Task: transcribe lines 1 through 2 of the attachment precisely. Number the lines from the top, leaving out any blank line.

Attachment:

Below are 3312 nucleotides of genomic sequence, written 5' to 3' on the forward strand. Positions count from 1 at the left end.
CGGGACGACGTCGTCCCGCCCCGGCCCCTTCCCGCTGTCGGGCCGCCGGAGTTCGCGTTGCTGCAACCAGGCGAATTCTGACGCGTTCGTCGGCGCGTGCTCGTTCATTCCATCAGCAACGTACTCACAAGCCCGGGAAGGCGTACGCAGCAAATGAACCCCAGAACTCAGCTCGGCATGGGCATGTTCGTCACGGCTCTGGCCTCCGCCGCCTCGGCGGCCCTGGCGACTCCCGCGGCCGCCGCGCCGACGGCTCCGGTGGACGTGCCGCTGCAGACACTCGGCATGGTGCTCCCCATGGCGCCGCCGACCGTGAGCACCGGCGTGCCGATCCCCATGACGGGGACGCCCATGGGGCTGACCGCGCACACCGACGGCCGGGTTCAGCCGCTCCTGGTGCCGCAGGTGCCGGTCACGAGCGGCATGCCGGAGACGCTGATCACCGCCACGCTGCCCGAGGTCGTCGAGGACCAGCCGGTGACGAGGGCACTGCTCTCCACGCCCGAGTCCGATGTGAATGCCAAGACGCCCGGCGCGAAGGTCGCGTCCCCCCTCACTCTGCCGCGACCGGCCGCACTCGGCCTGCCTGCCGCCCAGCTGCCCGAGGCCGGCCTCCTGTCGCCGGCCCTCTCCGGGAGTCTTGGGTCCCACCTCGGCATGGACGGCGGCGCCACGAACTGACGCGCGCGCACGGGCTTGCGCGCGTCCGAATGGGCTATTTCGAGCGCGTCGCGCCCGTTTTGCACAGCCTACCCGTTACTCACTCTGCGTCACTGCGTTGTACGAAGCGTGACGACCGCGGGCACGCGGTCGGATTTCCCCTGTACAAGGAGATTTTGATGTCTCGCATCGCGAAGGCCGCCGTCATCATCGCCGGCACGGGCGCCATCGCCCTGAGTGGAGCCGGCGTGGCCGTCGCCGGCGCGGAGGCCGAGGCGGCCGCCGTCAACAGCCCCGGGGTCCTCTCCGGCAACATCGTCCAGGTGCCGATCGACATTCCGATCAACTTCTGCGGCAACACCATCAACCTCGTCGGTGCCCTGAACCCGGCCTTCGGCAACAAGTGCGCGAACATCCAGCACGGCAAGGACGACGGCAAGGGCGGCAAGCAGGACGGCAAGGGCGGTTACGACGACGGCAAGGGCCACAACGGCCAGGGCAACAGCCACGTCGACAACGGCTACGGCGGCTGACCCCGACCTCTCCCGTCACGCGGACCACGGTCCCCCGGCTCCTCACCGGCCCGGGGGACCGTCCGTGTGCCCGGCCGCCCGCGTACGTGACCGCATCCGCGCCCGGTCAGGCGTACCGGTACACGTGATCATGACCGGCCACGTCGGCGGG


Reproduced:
Below are 3312 nucleotides of genomic sequence, written 5' to 3' on the forward strand. Positions count from 1 at the left end.
CGGGACGACGTCGTCCCGCCCCGGCCCCTTCCCGCTGTCGGGCCGCCGGAGTTCGCGTTGCTGCAACCAGGCGAATTCTGACGCGTTCGTCGGCGCGTGCTCGTTCATTCCATCAGCAACGTACTCACAAGCCCGGGAAGGCGTACGCAGCAAATGAACCCCAGAACTCAGCTCGGCATGGGCATGTTCGTCACGGCTCTGGCCTCCGCCGCCTCGGCGGCCCTGGCGACTCCCGCGGCCGCCGCGCCGACGGCTCCGGTGGACGTGCCGCTGCAGACACTCGGCATGGTGCTCCCCATGGCGCCGCCGACCGTGAGCACCGGCGTGCCGATCCCCATGACGGGGACGCCCATGGGGCTGACCGCGCACACCGACGGCCGGGTTCAGCCGCTCCTGGTGCCGCAGGTGCCGGTCACGAGCGGCATGCCGGAGACGCTGATCACCGCCACGCTGCCCGAGGTCGTCGAGGACCAGCCGGTGACGAGGGCACTGCTCTCCACGCCCGAGTCCGATGTGAATGCCAAGACGCCCGGCGCGAAGGTCGCGTCCCCCCTCACTCTGCCGCGACCGGCCGCACTCGGCCTGCCTGCCGCCCAGCTGCCCGAGGCCGGCCTCCTGTCGCCGGCCCTCTCCGGGAGTCTTGGGTCCCACCTCGGCATGGACGGCGGCGCCACGAACTGACGCGCGCGCACGGGCTTGCGCGCGTCCGAATGGGCTATTTCGAGCGCGTCGCGCCCGTTTTGCACAGCCTACCCGTTACTCACTCTGCGTCACTGCGTTGTACGAAGCGTGACGACCGCGGGCACGCGGTCGGATTTCCCCTGTACAAGGAGATTTTGATGTCTCGCATCGCGAAGGCCGCCGTCATCATCGCCGGCACGGGCGCCATCGCCCTGAGTGGAGCCGGCGTGGCCGTCGCCGGCGCGGAGGCCGAGGCGGCCGCCGTCAACAGCCCCGGGGTCCTCTCCGGCAACATCGTCCAGGTGCCGATCGACATTCCGATCAACTTCTGCGGCAACACCATCAACCTCGTCGGTGCCCTGAACCCGGCCTTCGGCAACAAGTGCGCGAACATCCAGCACGGCAAGGACGACGGCAAGGGCGGCAAGCAGGACGGCAAGGGCGGTTACGACGACGGCAAGGGCCACAACGGCCAGGGCAACAGCCACGTCGACAACGGCTACGGCGGCTGACCCCGACCTCTCCCGTCACGCGGACCACGGTCCCCCGGCTCCTCACCGGCCCGGGGGACCGTCCGTGTGCCCGGCCGCCCGCGTACGTGACCGCATCCGCGCCCGGTCAGGCGTACCGGTACACGTGATCATGACCGGCCACGTCGGCGGG